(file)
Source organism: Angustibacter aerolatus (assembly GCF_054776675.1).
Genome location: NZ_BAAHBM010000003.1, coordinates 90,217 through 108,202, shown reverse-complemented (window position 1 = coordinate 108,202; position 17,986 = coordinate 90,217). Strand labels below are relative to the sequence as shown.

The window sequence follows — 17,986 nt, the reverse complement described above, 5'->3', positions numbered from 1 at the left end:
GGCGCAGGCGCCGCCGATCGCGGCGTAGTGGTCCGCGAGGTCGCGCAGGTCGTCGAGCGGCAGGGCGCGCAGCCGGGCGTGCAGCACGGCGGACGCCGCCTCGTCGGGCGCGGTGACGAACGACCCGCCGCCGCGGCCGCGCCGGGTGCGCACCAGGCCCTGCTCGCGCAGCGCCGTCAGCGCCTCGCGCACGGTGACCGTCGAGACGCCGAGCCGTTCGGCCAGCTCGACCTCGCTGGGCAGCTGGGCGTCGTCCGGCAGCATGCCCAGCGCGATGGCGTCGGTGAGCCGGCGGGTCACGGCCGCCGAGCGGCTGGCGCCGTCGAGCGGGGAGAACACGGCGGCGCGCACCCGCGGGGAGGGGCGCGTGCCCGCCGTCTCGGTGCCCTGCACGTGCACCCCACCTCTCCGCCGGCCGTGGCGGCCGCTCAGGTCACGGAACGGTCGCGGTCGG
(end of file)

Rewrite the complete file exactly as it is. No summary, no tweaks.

Source organism: Angustibacter aerolatus (assembly GCF_054776675.1).
Genome location: NZ_BAAHBM010000003.1, coordinates 90,217 through 108,202, shown reverse-complemented (window position 1 = coordinate 108,202; position 17,986 = coordinate 90,217). Strand labels below are relative to the sequence as shown.

The window sequence follows — 17,986 nt, the reverse complement described above, 5'->3', positions numbered from 1 at the left end:
GGCGCAGGCGCCGCCGATCGCGGCGTAGTGGTCCGCGAGGTCGCGCAGGTCGTCGAGCGGCAGGGCGCGCAGCCGGGCGTGCAGCACGGCGGACGCCGCCTCGTCGGGCGCGGTGACGAACGACCCGCCGCCGCGGCCGCGCCGGGTGCGCACCAGGCCCTGCTCGCGCAGCGCCGTCAGCGCCTCGCGCACGGTGACCGTCGAGACGCCGAGCCGTTCGGCCAGCTCGACCTCGCTGGGCAGCTGGGCGTCGTCCGGCAGCATGCCCAGCGCGATGGCGTCGGTGAGCCGGCGGGTCACGGCCGCCGAGCGGCTGGCGCCGTCGAGCGGGGAGAACACGGCGGCGCGCACCCGCGGGGAGGGGCGCGTGCCCGCCGTCTCGGTGCCCTGCACGTGCACCCCACCTCTCCGCCGGCCGTGGCGGCCGCTCAGGTCACGGAACGGTCGCGGTCGG